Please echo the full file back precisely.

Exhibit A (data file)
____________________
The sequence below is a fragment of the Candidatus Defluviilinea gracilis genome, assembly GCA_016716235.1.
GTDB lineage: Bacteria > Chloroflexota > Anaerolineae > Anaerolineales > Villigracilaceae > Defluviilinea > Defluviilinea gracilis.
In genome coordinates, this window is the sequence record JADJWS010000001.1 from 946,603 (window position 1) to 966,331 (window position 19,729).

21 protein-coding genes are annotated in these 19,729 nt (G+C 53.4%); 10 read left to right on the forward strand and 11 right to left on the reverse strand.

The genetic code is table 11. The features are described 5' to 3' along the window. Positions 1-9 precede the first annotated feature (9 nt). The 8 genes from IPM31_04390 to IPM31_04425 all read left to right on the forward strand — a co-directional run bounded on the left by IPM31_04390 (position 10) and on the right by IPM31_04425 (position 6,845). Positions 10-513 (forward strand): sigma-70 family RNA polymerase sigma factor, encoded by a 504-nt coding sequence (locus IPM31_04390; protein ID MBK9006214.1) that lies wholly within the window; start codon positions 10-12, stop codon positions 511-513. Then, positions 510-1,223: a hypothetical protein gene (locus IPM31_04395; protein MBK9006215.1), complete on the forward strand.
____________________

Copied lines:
The sequence below is a fragment of the Candidatus Defluviilinea gracilis genome, assembly GCA_016716235.1.
GTDB lineage: Bacteria > Chloroflexota > Anaerolineae > Anaerolineales > Villigracilaceae > Defluviilinea > Defluviilinea gracilis.
In genome coordinates, this window is the sequence record JADJWS010000001.1 from 946,603 (window position 1) to 966,331 (window position 19,729).

21 protein-coding genes are annotated in these 19,729 nt (G+C 53.4%); 10 read left to right on the forward strand and 11 right to left on the reverse strand.

The genetic code is table 11. The features are described 5' to 3' along the window. Positions 1-9 precede the first annotated feature (9 nt). The 8 genes from IPM31_04390 to IPM31_04425 all read left to right on the forward strand — a co-directional run bounded on the left by IPM31_04390 (position 10) and on the right by IPM31_04425 (position 6,845). Positions 10-513 (forward strand): sigma-70 family RNA polymerase sigma factor, encoded by a 504-nt coding sequence (locus IPM31_04390; protein ID MBK9006214.1) that lies wholly within the window; start codon positions 10-12, stop codon positions 511-513. Then, positions 510-1,223: a hypothetical protein gene (locus IPM31_04395; protein MBK9006215.1), complete on the forward strand.